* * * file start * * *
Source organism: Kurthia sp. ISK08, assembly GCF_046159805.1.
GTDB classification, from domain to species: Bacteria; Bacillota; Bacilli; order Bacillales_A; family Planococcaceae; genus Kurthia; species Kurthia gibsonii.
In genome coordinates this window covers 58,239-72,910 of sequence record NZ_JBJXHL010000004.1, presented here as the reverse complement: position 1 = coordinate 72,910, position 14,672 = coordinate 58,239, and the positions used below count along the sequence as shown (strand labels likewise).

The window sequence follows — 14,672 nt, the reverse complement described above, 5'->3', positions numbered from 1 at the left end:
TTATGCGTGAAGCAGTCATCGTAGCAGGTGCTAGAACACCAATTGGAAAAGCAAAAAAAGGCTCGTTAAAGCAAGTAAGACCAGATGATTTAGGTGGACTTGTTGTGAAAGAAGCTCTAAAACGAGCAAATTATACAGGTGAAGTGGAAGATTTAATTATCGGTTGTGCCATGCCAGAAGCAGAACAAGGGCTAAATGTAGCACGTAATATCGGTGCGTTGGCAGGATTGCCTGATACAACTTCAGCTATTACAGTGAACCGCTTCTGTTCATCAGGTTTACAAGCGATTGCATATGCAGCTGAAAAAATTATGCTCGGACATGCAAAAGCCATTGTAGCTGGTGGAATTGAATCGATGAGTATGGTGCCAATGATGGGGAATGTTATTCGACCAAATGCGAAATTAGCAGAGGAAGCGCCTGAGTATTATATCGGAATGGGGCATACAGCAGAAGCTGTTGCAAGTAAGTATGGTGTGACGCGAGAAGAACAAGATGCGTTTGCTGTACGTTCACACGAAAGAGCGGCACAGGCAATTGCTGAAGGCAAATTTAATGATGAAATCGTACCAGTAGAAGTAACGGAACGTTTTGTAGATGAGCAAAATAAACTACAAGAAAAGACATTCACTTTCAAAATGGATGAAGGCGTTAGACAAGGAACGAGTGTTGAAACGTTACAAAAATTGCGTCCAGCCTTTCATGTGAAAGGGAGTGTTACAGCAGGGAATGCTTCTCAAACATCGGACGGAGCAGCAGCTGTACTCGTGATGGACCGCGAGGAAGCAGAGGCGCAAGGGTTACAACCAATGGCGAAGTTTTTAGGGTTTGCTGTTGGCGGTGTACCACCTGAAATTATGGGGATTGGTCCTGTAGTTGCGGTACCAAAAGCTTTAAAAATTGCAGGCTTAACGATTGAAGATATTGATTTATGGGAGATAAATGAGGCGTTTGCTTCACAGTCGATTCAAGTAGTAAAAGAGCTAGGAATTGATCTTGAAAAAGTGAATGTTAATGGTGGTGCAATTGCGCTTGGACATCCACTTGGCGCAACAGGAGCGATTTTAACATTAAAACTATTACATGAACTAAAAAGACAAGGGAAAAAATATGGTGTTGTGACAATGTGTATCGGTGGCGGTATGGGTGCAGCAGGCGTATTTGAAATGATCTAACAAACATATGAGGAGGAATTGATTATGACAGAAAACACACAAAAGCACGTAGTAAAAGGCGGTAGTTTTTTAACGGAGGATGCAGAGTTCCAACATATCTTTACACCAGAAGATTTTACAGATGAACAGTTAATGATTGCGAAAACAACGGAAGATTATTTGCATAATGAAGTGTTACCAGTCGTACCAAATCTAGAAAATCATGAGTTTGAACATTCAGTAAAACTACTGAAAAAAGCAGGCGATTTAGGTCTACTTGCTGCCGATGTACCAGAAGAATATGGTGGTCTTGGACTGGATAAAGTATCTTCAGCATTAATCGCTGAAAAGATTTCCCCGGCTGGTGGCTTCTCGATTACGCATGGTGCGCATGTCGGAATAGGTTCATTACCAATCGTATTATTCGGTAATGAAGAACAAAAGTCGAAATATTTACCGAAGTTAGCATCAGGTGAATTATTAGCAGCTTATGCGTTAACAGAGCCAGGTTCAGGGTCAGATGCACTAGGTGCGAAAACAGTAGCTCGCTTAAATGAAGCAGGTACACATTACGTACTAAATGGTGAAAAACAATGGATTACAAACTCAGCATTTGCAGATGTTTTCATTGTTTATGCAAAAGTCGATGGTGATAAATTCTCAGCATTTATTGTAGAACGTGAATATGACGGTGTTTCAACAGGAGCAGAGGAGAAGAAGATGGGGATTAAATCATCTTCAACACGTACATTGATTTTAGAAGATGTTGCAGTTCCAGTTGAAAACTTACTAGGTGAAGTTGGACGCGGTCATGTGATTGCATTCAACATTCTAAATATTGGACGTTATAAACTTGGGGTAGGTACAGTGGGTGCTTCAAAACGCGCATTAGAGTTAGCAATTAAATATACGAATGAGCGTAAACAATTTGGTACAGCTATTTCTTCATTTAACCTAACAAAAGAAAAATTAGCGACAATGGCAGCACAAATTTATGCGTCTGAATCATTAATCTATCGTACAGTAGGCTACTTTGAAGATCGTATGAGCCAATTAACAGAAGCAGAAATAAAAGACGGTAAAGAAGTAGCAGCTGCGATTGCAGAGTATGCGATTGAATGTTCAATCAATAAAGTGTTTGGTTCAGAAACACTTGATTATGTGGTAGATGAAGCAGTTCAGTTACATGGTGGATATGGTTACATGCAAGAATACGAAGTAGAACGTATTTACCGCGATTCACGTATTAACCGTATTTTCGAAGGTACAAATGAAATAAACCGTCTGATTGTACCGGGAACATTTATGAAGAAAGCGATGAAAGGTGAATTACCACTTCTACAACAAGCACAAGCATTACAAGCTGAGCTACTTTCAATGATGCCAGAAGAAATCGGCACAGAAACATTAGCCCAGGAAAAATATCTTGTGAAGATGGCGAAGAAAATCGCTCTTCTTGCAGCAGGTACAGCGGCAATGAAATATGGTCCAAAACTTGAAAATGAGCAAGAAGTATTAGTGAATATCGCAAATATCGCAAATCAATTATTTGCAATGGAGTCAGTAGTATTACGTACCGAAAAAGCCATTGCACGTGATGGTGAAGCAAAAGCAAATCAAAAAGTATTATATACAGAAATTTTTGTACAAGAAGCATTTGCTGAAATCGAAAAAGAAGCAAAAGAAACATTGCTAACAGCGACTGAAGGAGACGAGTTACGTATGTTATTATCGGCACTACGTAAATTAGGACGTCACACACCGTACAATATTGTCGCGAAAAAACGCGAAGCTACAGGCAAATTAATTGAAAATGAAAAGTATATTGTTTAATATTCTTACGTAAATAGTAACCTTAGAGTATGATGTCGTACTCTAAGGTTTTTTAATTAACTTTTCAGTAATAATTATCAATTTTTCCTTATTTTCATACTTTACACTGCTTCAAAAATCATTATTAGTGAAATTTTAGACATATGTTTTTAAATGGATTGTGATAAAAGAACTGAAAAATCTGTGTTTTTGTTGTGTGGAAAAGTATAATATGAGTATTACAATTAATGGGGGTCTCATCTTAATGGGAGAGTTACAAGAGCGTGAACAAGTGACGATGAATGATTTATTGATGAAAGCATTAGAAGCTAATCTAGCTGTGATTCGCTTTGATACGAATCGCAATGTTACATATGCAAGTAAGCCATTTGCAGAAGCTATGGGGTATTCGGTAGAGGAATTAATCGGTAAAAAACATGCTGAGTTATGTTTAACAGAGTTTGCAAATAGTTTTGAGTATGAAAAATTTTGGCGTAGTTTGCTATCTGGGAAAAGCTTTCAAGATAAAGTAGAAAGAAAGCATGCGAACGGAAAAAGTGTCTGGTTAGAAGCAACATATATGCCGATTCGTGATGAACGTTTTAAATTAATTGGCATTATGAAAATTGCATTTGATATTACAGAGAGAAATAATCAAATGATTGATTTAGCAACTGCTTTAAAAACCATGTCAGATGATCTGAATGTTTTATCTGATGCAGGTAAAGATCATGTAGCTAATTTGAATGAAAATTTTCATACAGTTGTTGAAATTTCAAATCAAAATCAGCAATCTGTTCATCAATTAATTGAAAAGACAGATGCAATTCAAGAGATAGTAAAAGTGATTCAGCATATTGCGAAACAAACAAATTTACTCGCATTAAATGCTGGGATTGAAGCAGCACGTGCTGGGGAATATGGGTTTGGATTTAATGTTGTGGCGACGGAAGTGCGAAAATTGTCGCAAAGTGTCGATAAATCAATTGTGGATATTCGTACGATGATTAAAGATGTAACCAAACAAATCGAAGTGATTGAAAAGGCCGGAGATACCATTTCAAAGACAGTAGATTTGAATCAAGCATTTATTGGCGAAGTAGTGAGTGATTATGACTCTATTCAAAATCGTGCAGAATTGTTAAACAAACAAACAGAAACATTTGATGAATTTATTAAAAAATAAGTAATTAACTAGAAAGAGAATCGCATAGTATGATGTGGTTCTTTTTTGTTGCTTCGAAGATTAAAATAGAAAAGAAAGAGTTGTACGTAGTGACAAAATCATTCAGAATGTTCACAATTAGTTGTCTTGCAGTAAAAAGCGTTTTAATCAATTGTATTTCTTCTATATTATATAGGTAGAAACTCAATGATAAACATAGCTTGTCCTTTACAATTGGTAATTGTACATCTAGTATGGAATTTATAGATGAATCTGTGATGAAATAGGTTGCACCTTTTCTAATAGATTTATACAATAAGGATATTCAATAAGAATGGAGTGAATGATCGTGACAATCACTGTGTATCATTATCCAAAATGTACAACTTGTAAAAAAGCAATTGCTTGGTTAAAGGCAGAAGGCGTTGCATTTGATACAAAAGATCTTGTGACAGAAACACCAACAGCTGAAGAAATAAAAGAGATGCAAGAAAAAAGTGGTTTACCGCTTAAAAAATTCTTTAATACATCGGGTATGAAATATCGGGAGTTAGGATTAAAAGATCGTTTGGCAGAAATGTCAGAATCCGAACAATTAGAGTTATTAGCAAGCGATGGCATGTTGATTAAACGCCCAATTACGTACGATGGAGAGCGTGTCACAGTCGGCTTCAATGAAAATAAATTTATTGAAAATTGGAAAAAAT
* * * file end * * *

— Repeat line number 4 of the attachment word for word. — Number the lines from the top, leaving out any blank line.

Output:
The window sequence follows — 14,672 nt, the reverse complement described above, 5'->3', positions numbered from 1 at the left end: